Reviews are the only way for a customer to get back at the supplier. If their experience were excellent, they'd write at length about how happy they were with the product and the seller. If their experience were disappointing, they'd make sure all future buyers know about it. Reviews reflect what the buyer felt after receiving and testing the product or service. There's a lot to learn from reviews, so take advantage of the information they offer.
2. Take reviews with a grain of salt.
Not all reviews are truthful. In another article, we have shared some tips for spotting fake reviews. Be that as it may, the majority of feedback still come from sincere customers. Don't trust right away a single rabid rant about a supplier when the rest of the reviews tell of their satisfactory experience.
Also, learn to dissect the pieces of information from reviews—whether the dissatisfaction stems from defective products or poor communications and logistics.
If you're the supplier:
1. Turn bad reviews to not-so-bad.
Don't just wait there wishing for a bad review to go away because it will not. There's only one way to reduce its impact—reply to it. Express your regret, acknowledge the issue, and impart that it's as much your concern as it is the buyers. The most important part is taking action. Offer a win-win solution to the customer. It could be a replacement, a refund, or technical assistance. Remember, all eyes (of future customers) would be on you and how you handle an unhappy situation.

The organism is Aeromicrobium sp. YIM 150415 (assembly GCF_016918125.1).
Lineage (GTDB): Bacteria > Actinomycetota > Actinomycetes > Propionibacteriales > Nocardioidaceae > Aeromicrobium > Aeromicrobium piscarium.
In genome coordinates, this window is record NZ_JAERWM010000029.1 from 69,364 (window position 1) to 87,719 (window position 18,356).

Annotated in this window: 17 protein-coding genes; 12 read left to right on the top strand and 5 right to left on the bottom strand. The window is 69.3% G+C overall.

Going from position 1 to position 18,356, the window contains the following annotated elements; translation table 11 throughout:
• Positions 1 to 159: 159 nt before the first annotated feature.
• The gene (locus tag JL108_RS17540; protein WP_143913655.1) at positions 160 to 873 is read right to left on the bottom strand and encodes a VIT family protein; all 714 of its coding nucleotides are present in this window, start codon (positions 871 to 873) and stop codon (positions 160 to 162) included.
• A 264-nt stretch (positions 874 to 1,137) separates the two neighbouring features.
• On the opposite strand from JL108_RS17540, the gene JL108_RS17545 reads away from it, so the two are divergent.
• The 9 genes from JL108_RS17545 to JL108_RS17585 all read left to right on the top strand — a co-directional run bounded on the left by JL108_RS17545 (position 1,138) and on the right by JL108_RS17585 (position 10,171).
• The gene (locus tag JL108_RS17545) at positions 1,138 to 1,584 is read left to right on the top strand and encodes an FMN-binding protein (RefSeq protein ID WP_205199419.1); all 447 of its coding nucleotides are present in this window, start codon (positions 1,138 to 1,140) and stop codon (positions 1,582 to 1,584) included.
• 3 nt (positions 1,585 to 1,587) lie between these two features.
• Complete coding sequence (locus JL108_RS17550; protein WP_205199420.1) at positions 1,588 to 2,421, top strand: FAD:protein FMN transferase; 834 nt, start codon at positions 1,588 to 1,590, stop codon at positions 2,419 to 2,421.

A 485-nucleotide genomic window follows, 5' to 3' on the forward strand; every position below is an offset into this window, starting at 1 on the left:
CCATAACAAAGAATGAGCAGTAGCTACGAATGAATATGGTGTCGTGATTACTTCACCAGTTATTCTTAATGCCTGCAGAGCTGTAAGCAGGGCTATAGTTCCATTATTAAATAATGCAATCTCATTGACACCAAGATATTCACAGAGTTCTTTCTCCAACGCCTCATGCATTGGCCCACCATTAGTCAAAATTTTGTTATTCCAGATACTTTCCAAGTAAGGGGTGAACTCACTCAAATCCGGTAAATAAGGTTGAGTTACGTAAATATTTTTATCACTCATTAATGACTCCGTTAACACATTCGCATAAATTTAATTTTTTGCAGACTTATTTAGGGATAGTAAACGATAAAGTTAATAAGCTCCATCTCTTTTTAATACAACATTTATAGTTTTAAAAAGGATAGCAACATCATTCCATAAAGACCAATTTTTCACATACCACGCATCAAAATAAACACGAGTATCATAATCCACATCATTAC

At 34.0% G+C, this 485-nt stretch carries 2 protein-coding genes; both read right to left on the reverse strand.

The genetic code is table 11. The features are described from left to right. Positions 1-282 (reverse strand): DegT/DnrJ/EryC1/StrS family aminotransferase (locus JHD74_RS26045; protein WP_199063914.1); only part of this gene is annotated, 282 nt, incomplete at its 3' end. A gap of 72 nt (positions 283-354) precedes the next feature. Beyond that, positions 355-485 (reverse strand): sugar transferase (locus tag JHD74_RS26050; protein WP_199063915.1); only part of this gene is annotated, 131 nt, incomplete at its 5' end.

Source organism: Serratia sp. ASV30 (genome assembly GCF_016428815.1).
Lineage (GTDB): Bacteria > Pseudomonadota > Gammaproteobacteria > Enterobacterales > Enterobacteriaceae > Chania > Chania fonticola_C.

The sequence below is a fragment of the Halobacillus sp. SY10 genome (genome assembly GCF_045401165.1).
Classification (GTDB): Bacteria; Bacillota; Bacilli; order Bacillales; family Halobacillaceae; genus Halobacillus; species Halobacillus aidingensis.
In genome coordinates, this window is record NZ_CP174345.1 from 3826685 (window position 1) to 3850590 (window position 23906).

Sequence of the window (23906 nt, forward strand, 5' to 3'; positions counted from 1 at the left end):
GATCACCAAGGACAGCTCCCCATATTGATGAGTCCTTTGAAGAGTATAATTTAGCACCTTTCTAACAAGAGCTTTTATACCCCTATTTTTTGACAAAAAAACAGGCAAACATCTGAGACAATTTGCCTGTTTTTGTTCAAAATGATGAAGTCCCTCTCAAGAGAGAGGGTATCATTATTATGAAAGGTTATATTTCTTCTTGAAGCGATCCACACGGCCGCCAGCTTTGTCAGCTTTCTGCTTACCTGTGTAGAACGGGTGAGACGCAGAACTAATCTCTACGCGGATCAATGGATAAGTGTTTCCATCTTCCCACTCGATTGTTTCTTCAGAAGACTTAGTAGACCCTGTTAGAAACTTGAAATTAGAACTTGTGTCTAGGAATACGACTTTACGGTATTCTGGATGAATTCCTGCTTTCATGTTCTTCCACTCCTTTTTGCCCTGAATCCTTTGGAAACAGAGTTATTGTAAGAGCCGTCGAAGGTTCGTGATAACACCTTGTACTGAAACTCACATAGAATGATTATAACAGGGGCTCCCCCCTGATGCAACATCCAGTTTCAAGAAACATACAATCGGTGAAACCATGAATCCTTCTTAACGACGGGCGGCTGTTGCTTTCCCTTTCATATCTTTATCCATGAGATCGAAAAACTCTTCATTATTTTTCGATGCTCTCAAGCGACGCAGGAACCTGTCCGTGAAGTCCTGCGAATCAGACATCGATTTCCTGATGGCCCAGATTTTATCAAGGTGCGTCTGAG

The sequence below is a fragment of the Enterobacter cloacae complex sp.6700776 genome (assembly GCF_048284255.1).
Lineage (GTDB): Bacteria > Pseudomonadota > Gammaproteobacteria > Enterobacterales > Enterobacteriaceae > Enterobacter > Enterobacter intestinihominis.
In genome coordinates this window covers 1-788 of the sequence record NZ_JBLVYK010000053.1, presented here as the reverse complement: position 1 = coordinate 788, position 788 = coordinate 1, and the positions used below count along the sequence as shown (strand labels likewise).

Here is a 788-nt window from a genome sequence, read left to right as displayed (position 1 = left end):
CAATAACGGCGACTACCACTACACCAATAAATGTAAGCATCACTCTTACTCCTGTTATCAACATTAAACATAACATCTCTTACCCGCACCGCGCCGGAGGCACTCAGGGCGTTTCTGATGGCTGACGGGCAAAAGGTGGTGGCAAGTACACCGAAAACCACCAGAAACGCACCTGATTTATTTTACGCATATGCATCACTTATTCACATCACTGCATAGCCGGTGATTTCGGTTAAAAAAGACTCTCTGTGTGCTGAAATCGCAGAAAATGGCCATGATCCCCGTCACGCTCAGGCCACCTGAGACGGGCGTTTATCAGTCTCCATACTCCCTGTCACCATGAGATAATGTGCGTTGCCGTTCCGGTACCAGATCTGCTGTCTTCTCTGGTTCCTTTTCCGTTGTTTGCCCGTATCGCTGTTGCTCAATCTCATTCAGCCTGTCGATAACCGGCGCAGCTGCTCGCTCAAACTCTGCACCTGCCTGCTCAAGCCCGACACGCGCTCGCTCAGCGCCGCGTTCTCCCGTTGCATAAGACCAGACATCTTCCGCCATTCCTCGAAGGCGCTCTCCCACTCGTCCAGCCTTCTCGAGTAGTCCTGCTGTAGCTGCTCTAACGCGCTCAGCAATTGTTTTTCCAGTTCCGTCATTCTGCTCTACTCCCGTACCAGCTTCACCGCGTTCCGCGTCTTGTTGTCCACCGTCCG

A customer who reads the negative review but also reads your reply will take this as an indication of your professionalism when it comes to aftersales issues. Some previously unsatisfied customers may even turn their initial 1-star rating to four or five if you succeed in winning them back.
2. Use reviews to your advantage.
As we've said, positive or negative, a review is always useful. Google reviews are valuable tools if you know how to use them. It's quite simple. It should always be your goal to make every transaction a positive experience for your customer. If it leads to a good review, that's a testimony to your business. It helps to build trust and increase the likelihood of repeat business with that customer.
You don't only gain that customer but also other potential customers who read the review. The reviews will remain and serve as an endorsement of your business by actual customers not only for the short term but for as long as you will be in business.
Why do buyers put so much value on Google reviews?
It's quite simple.
In the automotive industry, Google reviews speak louder and ring more accurate than product descriptions, which are typically written in superlatives. You can expect manufacturers and suppliers to describe their products in the best light possible.
Reviews, on the other hand, are real-life accounts. They offer future buyers a more balanced view of a particular product and its supplier. Prospective buyers would always want to replicate a pleasant buying experience and avoid the opposite. For this reason, Google reviews should not only be read by interested buyers but also by auto parts suppliers if they want to stay in the business longer.